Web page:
Remember when you were a kid and you assumed your teachers either lived at the school or ceased to exist after 3 pm? Former teachers Carl Foreman Jr. and Anthony Gaskins, co-creators and co-stars of the IFC web series Frank & Lamar, aim to show a different side of the educational profession. The show follows two middle school teachers and best friends, the titular Frank and Lamar, as they navigate workplace, relationship, and personal growth drama.
After a successful six episode first season on IFC’s Comedy Crib website, the real life BFFs are now working to adapt the show for IFC’s cable channel.
Foreman, left, and Gaskins in Frank & Lamar
I spoke with Anthony and Carl, who met as Acting MFA students at Harvard’s ART Institute, about pitching their web series to IFC, pitching their television show to IFC, creative collaboration, and more.
Stareable: Where did you guys meet, and how did you know you were comedy-compatible?
Anthony: Real recognize real. Carl and I come from similar backgrounds and there was an unspoken comedy understanding based on our life experiences. We began joking about being in our situation at Harvard and from that moment on, we’ve managed to keep making each other laugh. Whether it be from story sharing or from making fun of shared experiences, our relationship has always been organic.
What is your writing and development process like, as collaborators? How do you split up the work?
Anthony: We tend to work first at spending time developing the ideas and content of the project. For the Frank & Lamar web series, we broke out the note cards and took over a Starbucks for a few hours in order to storyboard the entire arc of the show. We then typically divvy up our writing duties into a scene by scene basis. Whichever scenes we feel most connected to are the ones we write first. Then we double back on them and try acting them out in order to find what seems truthful and what needs tweaking. I’d like to mention we got a little fancy for one of our last writing sessions when we rented a house for a writing retreat as we began developing the Frank & Lamar Pilot.
Carl: Yeah, that work nailing down the structure of the story is so crucial. Even if your dialogue flows like the Nile River, if the story arc is trash it’ll show and undermine all your efforts. After we’ve gone off and written our self-assigned scenes, whoever didn’t write it serves as the editor or quality control for the other. To be fair, we rented a portion of a house. The owner was still upstairs. He regaled us with “interesting” conversation.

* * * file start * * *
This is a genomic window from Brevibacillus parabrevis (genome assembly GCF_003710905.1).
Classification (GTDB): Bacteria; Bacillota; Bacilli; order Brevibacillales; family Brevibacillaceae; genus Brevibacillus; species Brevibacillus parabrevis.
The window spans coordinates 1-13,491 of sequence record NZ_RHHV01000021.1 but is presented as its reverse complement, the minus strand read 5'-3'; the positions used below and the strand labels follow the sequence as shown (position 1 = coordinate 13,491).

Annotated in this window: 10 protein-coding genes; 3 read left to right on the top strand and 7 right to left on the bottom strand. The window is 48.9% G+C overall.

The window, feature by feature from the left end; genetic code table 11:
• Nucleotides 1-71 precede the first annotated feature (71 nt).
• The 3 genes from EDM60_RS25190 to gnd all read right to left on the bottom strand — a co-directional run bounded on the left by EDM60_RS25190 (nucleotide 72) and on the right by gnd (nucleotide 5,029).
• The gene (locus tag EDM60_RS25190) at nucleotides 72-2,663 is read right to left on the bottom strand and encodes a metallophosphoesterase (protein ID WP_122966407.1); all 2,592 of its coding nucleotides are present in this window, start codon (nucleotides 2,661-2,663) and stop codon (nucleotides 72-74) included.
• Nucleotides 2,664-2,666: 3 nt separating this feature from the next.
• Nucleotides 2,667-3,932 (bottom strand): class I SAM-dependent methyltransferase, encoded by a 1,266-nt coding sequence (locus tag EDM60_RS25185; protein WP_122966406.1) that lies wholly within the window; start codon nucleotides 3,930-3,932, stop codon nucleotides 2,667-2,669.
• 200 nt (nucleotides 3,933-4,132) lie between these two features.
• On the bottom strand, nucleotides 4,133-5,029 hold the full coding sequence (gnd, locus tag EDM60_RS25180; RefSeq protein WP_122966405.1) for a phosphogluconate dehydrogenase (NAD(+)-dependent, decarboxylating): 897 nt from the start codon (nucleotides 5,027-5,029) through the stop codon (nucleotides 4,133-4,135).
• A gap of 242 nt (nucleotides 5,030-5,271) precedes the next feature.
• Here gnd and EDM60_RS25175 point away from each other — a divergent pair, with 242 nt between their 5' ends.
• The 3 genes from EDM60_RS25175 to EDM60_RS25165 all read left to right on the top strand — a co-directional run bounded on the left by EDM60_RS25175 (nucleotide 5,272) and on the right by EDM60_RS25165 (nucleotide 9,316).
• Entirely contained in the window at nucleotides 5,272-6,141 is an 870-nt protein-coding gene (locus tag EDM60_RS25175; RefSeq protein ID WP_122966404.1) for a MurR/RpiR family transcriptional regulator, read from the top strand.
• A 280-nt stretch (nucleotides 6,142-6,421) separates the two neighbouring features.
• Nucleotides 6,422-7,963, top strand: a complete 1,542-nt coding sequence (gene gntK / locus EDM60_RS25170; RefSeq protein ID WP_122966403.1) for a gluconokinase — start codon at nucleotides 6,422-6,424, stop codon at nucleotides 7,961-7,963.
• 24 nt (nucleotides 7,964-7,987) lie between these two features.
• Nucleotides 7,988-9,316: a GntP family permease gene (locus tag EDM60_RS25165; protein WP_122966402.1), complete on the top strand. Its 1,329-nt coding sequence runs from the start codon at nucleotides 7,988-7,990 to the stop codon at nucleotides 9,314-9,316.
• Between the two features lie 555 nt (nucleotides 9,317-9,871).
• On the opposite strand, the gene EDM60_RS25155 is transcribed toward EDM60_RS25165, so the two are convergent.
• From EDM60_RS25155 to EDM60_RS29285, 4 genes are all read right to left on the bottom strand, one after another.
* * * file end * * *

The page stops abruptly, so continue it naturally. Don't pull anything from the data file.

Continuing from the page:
You both have acting MFAs- do you recommend other actors and performers do the same? Why or why not?
Anthony: Yikes! I hate answering this question because it’s so tough to answer this in such a general format. I guess my main advice would be to take time evaluating what you’d be getting out of that MFA. Do you have to pay full tuition? Do you really believe that tuition is worth the experience you’d be getting? The only reason I say this is because, after completing my MFA, I had positive life altering and professionally stimulating acting experiences. However, I’ve seen and heard from many of my fellow MFA graduates that their experience was not as fruitful. Then there is the Graduate Debt!!! The flip side is that for many of the classes you’d take during an MFA program, you can take in the major cities [independently]. And when you couple that with hustling to get paid as a performer, you might end up having an even more fruitful journey. All that being said, an MFA conservatory is helpful if all you’d like to do is focus on becoming a better actor. How many of us watch tv or a play and beam in admiration of those actors who’ve trained classically and who slay their performances. They took the time and accomplish the struggle of becoming the best at what they do. I value that and that is the reason I respect the MFA process.
Carl: If you can go for free or for cheap, great, do it. But don’t go into massive debt like we did. I had a great experience earning my MFA, but in retrospect I probably could’ve just stayed in NYC, taken individual classes for voice/speech, auditioning and acting technique, paid a la carte and still be eligible to audition for projects in the meantime.
If you could go back in time to when you were first developing Frank & Lamar, what advice would you give yourself?